'UNCLE TOM'S CABIN'
'Where We Were and Where We Have to Go'
Sunday, June 25, 2006
At 11:30 a.m. yesterday, the 18th-century door finally creaked open at the place known as Uncle Tom's Cabin, and the first tour group stepped off the hot Bethesda sidewalk and into the one room where Josiah Henson lived as a slave.
Inside, tour guide Warren Fleming talked about how Henson's pre-Civil War book was the basis for Harriet Beecher Stowe's "Uncle Tom's Cabin." Then Fleming told his own story, about how his great-great-grandfather had been enslaved on a Montgomery County plantation, and how proud he was to guide the first tours inside Henson's place.
"Uncle Tom is America. This cabin tells us where we were and where we have to go," said Fleming, 53, a resident of Damascus and a commissioner on Montgomery County's historic preservation committee. "This is something for our kids. When they're brought up today, they don't know this kind of history, they don't know what it was to be a slave in Maryland."
Tours began a half-hour earlier than scheduled to accommodate everyone in a line that snaked along Old Georgetown Road near Tilden Lane. Visitors -- there were more than 1,000 -- were a mix of races and ages: more old than young, more white than black. Three tours went on simultaneously for 4 1/2 hours as guides worked to get everyone inside. The cabin where Henson lived from 1795 to 1830 is on this weekend's Montgomery County Heritage Days tour.
"I've known about it for years. I've peeked at it through the bushes," said Molly Cline, 75, of Potomac.
Lucia McAnallen, 75, of Silver Spring said that "La Cabana del Tio Tom" was required reading in her Bogota, Colombia, school. "I thought . . . I must come see it," McAnallen said, "since I'm still alive and with energy."
The cabin and the attached three-bedroom house always had been privately owned. The one-acre property was put on the market last year, and the Maryland-National Capital Park and Planning Commission bought it for $1 million. The property will be restored and might be used as a museum or an African American history research center, said Gwen Wright, Montgomery's historic preservation supervisor.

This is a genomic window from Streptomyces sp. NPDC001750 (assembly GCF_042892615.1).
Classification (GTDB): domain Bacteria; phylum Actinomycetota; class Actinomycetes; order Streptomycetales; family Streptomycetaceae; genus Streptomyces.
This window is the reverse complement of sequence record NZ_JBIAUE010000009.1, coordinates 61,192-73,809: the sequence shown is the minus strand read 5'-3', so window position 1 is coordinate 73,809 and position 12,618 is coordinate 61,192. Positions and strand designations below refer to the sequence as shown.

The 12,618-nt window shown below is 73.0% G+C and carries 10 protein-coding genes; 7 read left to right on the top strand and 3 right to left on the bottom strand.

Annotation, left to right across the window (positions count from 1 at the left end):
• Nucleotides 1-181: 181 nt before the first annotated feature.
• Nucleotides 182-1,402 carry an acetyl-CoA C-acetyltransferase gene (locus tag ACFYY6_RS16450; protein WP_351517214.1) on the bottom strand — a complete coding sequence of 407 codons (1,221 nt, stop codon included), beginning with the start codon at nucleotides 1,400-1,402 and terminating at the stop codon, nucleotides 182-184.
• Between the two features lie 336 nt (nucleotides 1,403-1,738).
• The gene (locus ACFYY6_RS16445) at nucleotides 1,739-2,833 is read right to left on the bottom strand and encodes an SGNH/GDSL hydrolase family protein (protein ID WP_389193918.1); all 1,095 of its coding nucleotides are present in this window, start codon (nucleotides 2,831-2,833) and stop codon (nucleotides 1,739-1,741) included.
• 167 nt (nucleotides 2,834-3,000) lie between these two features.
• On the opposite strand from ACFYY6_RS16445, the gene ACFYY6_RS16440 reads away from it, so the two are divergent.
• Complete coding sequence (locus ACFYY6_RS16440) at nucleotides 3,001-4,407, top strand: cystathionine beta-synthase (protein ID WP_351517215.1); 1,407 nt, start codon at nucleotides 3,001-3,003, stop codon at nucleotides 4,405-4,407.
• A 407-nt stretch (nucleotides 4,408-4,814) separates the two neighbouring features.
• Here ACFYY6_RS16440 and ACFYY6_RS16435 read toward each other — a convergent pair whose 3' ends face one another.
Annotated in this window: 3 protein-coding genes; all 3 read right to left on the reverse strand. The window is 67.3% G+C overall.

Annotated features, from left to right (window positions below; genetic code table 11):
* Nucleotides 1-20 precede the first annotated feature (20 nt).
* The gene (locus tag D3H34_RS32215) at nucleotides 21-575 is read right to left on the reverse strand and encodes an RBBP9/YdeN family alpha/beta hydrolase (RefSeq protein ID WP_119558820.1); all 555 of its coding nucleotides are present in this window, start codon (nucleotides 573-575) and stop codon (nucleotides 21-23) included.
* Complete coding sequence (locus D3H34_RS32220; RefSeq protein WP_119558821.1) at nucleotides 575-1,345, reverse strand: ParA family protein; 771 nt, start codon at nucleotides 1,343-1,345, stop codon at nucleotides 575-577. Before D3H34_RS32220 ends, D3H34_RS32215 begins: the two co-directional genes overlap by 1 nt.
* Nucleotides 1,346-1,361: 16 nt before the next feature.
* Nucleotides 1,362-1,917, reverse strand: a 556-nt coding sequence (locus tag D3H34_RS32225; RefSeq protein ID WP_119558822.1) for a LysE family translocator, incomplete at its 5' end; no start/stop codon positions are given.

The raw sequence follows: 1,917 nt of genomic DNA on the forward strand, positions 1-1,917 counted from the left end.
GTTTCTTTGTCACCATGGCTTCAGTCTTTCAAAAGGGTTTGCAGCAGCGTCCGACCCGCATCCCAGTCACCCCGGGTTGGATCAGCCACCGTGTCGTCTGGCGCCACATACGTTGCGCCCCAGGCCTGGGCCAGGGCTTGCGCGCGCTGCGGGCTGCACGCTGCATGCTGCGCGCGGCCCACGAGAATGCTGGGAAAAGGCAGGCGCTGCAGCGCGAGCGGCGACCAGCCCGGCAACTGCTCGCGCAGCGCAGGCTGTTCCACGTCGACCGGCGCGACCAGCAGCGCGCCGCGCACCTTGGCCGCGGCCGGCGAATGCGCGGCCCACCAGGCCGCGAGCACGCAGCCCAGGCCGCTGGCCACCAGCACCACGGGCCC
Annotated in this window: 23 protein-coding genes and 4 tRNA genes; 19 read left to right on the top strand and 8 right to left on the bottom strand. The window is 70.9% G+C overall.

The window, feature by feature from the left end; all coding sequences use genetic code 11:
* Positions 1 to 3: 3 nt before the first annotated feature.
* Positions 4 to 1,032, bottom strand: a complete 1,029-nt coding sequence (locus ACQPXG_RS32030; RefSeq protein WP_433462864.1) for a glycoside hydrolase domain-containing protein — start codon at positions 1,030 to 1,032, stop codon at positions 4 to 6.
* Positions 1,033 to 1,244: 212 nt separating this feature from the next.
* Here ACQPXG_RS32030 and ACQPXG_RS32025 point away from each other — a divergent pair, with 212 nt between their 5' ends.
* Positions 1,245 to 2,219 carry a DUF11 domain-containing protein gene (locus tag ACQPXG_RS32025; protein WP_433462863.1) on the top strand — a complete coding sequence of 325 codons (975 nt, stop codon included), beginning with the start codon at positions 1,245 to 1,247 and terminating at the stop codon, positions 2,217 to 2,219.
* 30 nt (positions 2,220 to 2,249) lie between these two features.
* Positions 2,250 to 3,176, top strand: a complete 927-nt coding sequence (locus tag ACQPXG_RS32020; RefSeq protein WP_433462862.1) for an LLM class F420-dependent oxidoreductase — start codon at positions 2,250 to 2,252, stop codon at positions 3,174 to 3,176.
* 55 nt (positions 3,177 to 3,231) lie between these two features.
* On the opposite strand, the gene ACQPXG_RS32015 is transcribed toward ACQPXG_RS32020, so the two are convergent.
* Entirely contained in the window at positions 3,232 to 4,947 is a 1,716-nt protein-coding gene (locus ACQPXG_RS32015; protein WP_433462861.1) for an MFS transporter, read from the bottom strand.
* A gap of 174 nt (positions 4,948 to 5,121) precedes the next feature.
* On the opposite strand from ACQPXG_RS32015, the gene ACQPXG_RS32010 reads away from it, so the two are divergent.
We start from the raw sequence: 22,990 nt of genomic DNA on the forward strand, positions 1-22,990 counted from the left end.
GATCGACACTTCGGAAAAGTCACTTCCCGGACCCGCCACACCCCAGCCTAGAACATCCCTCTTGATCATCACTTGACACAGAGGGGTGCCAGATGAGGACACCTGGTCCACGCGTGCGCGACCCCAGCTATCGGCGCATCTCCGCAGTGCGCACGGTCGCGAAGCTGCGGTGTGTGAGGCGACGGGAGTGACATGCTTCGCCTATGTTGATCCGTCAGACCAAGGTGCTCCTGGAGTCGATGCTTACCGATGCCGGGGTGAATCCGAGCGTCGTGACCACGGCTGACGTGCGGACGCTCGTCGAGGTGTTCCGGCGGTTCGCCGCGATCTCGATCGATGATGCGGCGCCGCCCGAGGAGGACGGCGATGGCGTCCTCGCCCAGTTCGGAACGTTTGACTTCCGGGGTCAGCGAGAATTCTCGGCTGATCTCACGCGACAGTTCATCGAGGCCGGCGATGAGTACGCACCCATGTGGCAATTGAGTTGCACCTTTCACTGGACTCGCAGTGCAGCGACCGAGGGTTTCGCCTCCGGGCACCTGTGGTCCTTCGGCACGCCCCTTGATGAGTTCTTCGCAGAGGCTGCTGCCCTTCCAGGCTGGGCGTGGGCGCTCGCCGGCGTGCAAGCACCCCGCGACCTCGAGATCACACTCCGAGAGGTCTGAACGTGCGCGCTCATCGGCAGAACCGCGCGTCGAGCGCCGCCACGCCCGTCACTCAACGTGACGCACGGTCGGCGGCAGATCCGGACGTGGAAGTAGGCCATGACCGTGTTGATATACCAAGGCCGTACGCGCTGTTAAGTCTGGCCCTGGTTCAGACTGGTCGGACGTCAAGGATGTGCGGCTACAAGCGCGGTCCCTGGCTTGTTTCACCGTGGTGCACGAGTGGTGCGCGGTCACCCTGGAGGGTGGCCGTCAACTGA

All afternoon, the shady back yard was the setting for impromptu history reviews.
"It kind of gives you an idea that you don't get out of textbooks," said David Johnson, 13, who was on an outing with his parents, two siblings and grandparents visiting from Mobile, Ala. "This actually gives you an idea of what it was really like."
That insight pleased the teenager's father, David Johnson, 35, of Springfield. "It's important for kids to understand that things for African Americans haven't always been easy, that there's always been a struggle," he said.
Judy Miller, 49, of Burtonsville snapped digital photos to show students in her history classes at Springbrook High School in Silver Spring. "Kids, especially, they need the visual," Miller said. "They don't understand the concept of slavery. They can read about it, but most kids can't believe it ever happened. It's like, 'How could people be so cruel?' "
The 15-minute tours began inside the 13-by-17-foot cabin with hardwood floors and curtained windows. In Henson's era, the floors were dirt, the ceiling was lower and the cabin had a sleeping loft. Over the mantle of a stone fireplace is a drawing of Henson and a poster with an excerpt from "The Life of Josiah Henson, Formerly a Slave," published in 1848.
Henson was born a slave on a plantation in Charles County in 1789 and sold at an auction in Rockville. He went to Isaac Riley's 3,700-acre plantation in Bethesda, now the area surrounding the cabin.
Riley was a drinker who ran his business into debt and relied on Henson to manage farm operations. In 1825, Riley asked Henson to take 20 slaves to Kentucky, so creditors could not get to them, and Henson obliged. On the way, Henson's group passed through the free state of Ohio, where people told them they could stay and be free, Henson's book says. But Henson had given Riley his word that he would return. He did. In 1830, Henson escaped to Canada via the Underground Railroad.
"Imagine him standing here once he got back from Kentucky," Fleming told visitors. "Imagine this man after all the trials and tribulations he'd gone through. He still had dreams. A lot of African Americans such as me took the term Uncle Tom as a negative, you know being sold out. . . . But really it's not. It's a term of survival."